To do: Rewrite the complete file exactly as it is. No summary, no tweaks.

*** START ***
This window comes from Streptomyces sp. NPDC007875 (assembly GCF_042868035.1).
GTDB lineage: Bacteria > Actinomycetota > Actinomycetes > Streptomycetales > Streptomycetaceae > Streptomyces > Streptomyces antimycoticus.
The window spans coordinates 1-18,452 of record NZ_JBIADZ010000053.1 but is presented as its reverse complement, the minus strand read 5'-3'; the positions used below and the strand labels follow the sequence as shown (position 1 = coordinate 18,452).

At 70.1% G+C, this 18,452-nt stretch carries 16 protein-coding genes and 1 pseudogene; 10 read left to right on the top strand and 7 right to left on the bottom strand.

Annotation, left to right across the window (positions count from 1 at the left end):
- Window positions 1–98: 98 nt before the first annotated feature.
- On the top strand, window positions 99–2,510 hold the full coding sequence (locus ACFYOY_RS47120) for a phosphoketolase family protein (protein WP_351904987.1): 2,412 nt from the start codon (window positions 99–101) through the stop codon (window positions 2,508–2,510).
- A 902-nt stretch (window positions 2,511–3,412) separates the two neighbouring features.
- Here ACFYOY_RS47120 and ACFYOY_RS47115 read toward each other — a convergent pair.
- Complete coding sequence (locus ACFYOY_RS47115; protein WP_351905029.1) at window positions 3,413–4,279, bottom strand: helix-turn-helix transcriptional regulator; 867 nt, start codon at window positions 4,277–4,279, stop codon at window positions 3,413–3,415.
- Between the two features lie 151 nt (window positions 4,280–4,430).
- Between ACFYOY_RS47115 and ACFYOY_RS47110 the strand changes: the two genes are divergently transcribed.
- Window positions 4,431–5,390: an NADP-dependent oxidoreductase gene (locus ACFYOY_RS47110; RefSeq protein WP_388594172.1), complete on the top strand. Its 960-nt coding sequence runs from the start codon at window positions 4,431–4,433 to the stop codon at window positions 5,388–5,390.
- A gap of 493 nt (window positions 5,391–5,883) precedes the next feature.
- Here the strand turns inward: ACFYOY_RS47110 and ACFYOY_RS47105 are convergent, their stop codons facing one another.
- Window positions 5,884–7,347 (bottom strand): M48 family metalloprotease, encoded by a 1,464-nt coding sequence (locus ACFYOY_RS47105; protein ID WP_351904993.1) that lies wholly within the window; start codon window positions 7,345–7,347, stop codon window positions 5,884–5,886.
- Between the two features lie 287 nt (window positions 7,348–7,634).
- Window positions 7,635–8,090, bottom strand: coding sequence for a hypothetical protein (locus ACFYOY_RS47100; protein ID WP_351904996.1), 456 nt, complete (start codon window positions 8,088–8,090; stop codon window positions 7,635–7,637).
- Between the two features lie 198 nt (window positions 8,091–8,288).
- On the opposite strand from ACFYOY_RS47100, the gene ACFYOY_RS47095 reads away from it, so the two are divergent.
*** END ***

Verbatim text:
This window comes from Streptomyces sp. NPDC007875 (assembly GCF_042868035.1).
GTDB lineage: Bacteria > Actinomycetota > Actinomycetes > Streptomycetales > Streptomycetaceae > Streptomyces > Streptomyces antimycoticus.
The window spans coordinates 1-18,452 of record NZ_JBIADZ010000053.1 but is presented as its reverse complement, the minus strand read 5'-3'; the positions used below and the strand labels follow the sequence as shown (position 1 = coordinate 18,452).

At 70.1% G+C, this 18,452-nt stretch carries 16 protein-coding genes and 1 pseudogene; 10 read left to right on the top strand and 7 right to left on the bottom strand.

Annotation, left to right across the window (positions count from 1 at the left end):
- Window positions 1–98: 98 nt before the first annotated feature.
- On the top strand, window positions 99–2,510 hold the full coding sequence (locus ACFYOY_RS47120) for a phosphoketolase family protein (protein WP_351904987.1): 2,412 nt from the start codon (window positions 99–101) through the stop codon (window positions 2,508–2,510).
- A 902-nt stretch (window positions 2,511–3,412) separates the two neighbouring features.
- Here ACFYOY_RS47120 and ACFYOY_RS47115 read toward each other — a convergent pair.
- Complete coding sequence (locus ACFYOY_RS47115; protein WP_351905029.1) at window positions 3,413–4,279, bottom strand: helix-turn-helix transcriptional regulator; 867 nt, start codon at window positions 4,277–4,279, stop codon at window positions 3,413–3,415.
- Between the two features lie 151 nt (window positions 4,280–4,430).
- Between ACFYOY_RS47115 and ACFYOY_RS47110 the strand changes: the two genes are divergently transcribed.
- Window positions 4,431–5,390: an NADP-dependent oxidoreductase gene (locus ACFYOY_RS47110; RefSeq protein WP_388594172.1), complete on the top strand. Its 960-nt coding sequence runs from the start codon at window positions 4,431–4,433 to the stop codon at window positions 5,388–5,390.
- A gap of 493 nt (window positions 5,391–5,883) precedes the next feature.
- Here the strand turns inward: ACFYOY_RS47110 and ACFYOY_RS47105 are convergent, their stop codons facing one another.
- Window positions 5,884–7,347 (bottom strand): M48 family metalloprotease, encoded by a 1,464-nt coding sequence (locus ACFYOY_RS47105; protein ID WP_351904993.1) that lies wholly within the window; start codon window positions 7,345–7,347, stop codon window positions 5,884–5,886.
- Between the two features lie 287 nt (window positions 7,348–7,634).
- Window positions 7,635–8,090, bottom strand: coding sequence for a hypothetical protein (locus ACFYOY_RS47100; protein ID WP_351904996.1), 456 nt, complete (start codon window positions 8,088–8,090; stop codon window positions 7,635–7,637).
- Between the two features lie 198 nt (window positions 8,091–8,288).
- On the opposite strand from ACFYOY_RS47100, the gene ACFYOY_RS47095 reads away from it, so the two are divergent.